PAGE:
By Facebook's own admission, more than 10 billion of the 12 billion Facebook accounts ever created have been fake; Facebook's growth has stalled out in high-income countries like the USA (where the company is actually losing users), and the majority of growth the company posted in 2018 came from "India, Indonesia, and the Philippines," which also happen to be places where Facebook says it has "meaningfully higher" rates of fake account creation, exacerbated by "episodic spikes" of fake accounts.
Facebook claims to have 2.3 billion users, but it also has made a series of contradictory and confusing disclosures about that number that make it hard to credit: they told the SEC that 5% of their accounts were fake and 11% were duplicates (up from 1% and 6% in mid 2017), but no one knows what that number means because in 2018 the company stopped releasing quarterly numbers and switched to annual reporting. And in any event, Facebook won't reveal its methodology for determining fake and dupe accounts, saying that they use a "limited sample of accounts" and then apply "significant judgment" when interpreting their findings.
But separately, Facebook says it saw 2.2 billion fake accounts created in Q2 2019 (that it knows about). That's the same number of active users the company claims to have. It's a big number.
We're left having to take Facebook's word for the size of its user-base. The number of active Facebook users has a direct relationship to the rates that FB can charge to its advertisers, so it has a powerful motivation to, uh, optimistically interpret its data, and the fact that no one else is allowed to check its work makes the whole thing pretty dubious.
Plain Sight estimates that 1 billion of FB's active users are fake, about half of that 2.3 billion number.
Some caveats: Plain Sight is a project of Think Computer Corporation, whose founder, Aaron Greenspan, is short on Facebook's stock. But Greenspan makes a pretty good case that Facebook has not earned our trust through its previous false disclosures, nor has it offered up the kind of transparency that might overcome that trust deficit.
Mark is smart, but he’s never been smart enough to listen to those with experience. Instead, he has prioritized growth at any cost, pulling all of the control rods out of the reactor to achieve it, and now that those costs have caught up with him—namely, genocide, a role in putting a fascist, white supremacist in the White House, and severe reputational damage—he literally has no idea what to do. His usual go-to acronyms—VR? AI?—aren’t quite cutting it, and much like Chernobyl, the resulting fallout is everywhere, impossible to clean up, and there are dead bodies on the ground. Even his co-founder and former roommate can’t fully support him anymore, though Chris Hughes did still obsequiously refer to Mark as a “good, kind person” engaged in “nothing more nefarious than the virtuous hustle of a talented entrepreneur.”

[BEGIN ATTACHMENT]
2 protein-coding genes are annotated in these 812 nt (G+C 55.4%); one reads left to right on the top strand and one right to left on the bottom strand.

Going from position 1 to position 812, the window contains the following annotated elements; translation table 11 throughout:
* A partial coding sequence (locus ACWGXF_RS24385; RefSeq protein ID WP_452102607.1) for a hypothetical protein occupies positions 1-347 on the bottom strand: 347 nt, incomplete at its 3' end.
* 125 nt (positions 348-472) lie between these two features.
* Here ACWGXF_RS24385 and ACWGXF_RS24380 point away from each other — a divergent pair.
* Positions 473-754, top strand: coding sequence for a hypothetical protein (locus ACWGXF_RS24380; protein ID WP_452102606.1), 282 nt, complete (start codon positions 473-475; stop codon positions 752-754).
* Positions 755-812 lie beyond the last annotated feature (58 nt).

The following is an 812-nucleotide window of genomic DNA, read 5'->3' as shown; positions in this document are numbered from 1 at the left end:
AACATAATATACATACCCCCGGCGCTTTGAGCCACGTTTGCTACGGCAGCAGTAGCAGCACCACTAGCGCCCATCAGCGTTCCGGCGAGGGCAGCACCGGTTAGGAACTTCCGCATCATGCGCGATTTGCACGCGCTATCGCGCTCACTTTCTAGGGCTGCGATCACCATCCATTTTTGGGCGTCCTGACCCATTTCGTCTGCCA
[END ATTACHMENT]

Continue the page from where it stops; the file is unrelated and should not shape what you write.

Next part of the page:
That’s obviously false. Mark is not a good, kind person, as I have written for years . The only hustle he is engaged in is the usual kind: the fraudulent kind. And if I’m wrong about any or all of this, and Facebook releases the data and methodology it is using to reach the conclusions that it has about the strength of its platform, then I will gladly admit that I’m wrong.
But I’m not wrong. Facebook is a real product, but like Enron, it’s also a scam, now the largest corporate scandal ever. It won’t release its data about the 2016 election, about fake accounts, or about anything material—and because Mark knows it’s a scam, he won’t agree to testify before the British parliament in a way that could require him to actually answer any substantive questions, as I did in June. And because Facebook is also a component of the S&P 500, countless people have an incentive to maintain the status quo.
Facebook: Mark Zuckerberg’s Fake Accounts Ponzi Scheme [Aaron Greenspan/Naked Capitalism]